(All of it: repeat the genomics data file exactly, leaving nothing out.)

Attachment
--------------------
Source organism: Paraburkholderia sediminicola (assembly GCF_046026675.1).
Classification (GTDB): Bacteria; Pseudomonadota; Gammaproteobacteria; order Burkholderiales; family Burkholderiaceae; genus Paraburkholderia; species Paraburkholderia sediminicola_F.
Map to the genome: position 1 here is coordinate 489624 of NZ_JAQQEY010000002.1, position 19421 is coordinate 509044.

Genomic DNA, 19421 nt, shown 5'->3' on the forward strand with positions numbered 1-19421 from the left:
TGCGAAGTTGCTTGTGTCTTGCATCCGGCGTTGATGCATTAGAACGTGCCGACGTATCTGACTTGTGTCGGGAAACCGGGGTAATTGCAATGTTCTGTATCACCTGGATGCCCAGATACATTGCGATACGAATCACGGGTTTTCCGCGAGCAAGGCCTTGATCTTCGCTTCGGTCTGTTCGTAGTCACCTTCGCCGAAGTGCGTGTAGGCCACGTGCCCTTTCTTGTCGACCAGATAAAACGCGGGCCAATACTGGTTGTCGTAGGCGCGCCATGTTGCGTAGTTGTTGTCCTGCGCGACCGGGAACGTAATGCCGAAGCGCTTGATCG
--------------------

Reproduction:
Source organism: Paraburkholderia sediminicola (assembly GCF_046026675.1).
Classification (GTDB): Bacteria; Pseudomonadota; Gammaproteobacteria; order Burkholderiales; family Burkholderiaceae; genus Paraburkholderia; species Paraburkholderia sediminicola_F.
Map to the genome: position 1 here is coordinate 489624 of NZ_JAQQEY010000002.1, position 19421 is coordinate 509044.

Genomic DNA, 19421 nt, shown 5'->3' on the forward strand with positions numbered 1-19421 from the left:
TGCGAAGTTGCTTGTGTCTTGCATCCGGCGTTGATGCATTAGAACGTGCCGACGTATCTGACTTGTGTCGGGAAACCGGGGTAATTGCAATGTTCTGTATCACCTGGATGCCCAGATACATTGCGATACGAATCACGGGTTTTCCGCGAGCAAGGCCTTGATCTTCGCTTCGGTCTGTTCGTAGTCACCTTCGCCGAAGTGCGTGTAGGCCACGTGCCCTTTCTTGTCGACCAGATAAAACGCGGGCCAATACTGGTTGTCGTAGGCGCGCCATGTTGCGTAGTTGTTGTCCTGCGCGACCGGGAACGTAATGCCGAAGCGCTTGATCG